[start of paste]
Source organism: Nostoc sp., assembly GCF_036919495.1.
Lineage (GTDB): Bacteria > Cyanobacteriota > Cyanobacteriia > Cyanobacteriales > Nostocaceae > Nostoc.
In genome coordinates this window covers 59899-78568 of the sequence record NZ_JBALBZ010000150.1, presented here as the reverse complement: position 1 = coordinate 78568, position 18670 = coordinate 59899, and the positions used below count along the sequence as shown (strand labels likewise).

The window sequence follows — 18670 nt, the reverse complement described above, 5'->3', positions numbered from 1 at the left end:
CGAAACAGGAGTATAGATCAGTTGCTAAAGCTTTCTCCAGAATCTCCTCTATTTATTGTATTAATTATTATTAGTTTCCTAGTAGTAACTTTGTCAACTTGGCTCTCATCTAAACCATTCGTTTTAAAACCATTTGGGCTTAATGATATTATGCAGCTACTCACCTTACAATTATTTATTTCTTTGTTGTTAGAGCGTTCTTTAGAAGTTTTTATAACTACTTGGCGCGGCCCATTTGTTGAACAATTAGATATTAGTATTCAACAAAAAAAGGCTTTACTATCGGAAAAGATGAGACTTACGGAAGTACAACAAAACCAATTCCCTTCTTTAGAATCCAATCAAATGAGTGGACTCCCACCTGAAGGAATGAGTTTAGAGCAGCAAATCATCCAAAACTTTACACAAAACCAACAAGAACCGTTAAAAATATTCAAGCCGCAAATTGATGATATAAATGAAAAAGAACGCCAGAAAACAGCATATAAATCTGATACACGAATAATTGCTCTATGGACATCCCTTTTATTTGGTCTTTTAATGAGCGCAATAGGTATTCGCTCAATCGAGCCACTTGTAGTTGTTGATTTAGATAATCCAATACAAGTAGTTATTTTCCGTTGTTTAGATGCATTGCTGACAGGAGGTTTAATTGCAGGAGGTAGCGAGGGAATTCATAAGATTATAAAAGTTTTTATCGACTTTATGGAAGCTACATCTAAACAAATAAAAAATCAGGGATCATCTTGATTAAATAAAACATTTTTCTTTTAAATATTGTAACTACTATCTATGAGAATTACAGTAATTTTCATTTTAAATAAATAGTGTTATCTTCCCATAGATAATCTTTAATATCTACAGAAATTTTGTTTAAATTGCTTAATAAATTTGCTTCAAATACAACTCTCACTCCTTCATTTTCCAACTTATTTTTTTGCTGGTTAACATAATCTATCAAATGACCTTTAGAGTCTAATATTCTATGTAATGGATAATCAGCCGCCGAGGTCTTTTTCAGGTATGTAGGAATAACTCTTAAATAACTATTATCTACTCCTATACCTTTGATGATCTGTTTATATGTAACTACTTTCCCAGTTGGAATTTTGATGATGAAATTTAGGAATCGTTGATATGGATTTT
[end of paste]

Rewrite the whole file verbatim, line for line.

Source organism: Nostoc sp., assembly GCF_036919495.1.
Lineage (GTDB): Bacteria > Cyanobacteriota > Cyanobacteriia > Cyanobacteriales > Nostocaceae > Nostoc.
In genome coordinates this window covers 59899-78568 of the sequence record NZ_JBALBZ010000150.1, presented here as the reverse complement: position 1 = coordinate 78568, position 18670 = coordinate 59899, and the positions used below count along the sequence as shown (strand labels likewise).

The window sequence follows — 18670 nt, the reverse complement described above, 5'->3', positions numbered from 1 at the left end:
CGAAACAGGAGTATAGATCAGTTGCTAAAGCTTTCTCCAGAATCTCCTCTATTTATTGTATTAATTATTATTAGTTTCCTAGTAGTAACTTTGTCAACTTGGCTCTCATCTAAACCATTCGTTTTAAAACCATTTGGGCTTAATGATATTATGCAGCTACTCACCTTACAATTATTTATTTCTTTGTTGTTAGAGCGTTCTTTAGAAGTTTTTATAACTACTTGGCGCGGCCCATTTGTTGAACAATTAGATATTAGTATTCAACAAAAAAAGGCTTTACTATCGGAAAAGATGAGACTTACGGAAGTACAACAAAACCAATTCCCTTCTTTAGAATCCAATCAAATGAGTGGACTCCCACCTGAAGGAATGAGTTTAGAGCAGCAAATCATCCAAAACTTTACACAAAACCAACAAGAACCGTTAAAAATATTCAAGCCGCAAATTGATGATATAAATGAAAAAGAACGCCAGAAAACAGCATATAAATCTGATACACGAATAATTGCTCTATGGACATCCCTTTTATTTGGTCTTTTAATGAGCGCAATAGGTATTCGCTCAATCGAGCCACTTGTAGTTGTTGATTTAGATAATCCAATACAAGTAGTTATTTTCCGTTGTTTAGATGCATTGCTGACAGGAGGTTTAATTGCAGGAGGTAGCGAGGGAATTCATAAGATTATAAAAGTTTTTATCGACTTTATGGAAGCTACATCTAAACAAATAAAAAATCAGGGATCATCTTGATTAAATAAAACATTTTTCTTTTAAATATTGTAACTACTATCTATGAGAATTACAGTAATTTTCATTTTAAATAAATAGTGTTATCTTCCCATAGATAATCTTTAATATCTACAGAAATTTTGTTTAAATTGCTTAATAAATTTGCTTCAAATACAACTCTCACTCCTTCATTTTCCAACTTATTTTTTTGCTGGTTAACATAATCTATCAAATGACCTTTAGAGTCTAATATTCTATGTAATGGATAATCAGCCGCCGAGGTCTTTTTCAGGTATGTAGGAATAACTCTTAAATAACTATTATCTACTCCTATACCTTTGATGATCTGTTTATATGTAACTACTTTCCCAGTTGGAATTTTGATGATGAAATTTAGGAATCGTTGATATGGATTTT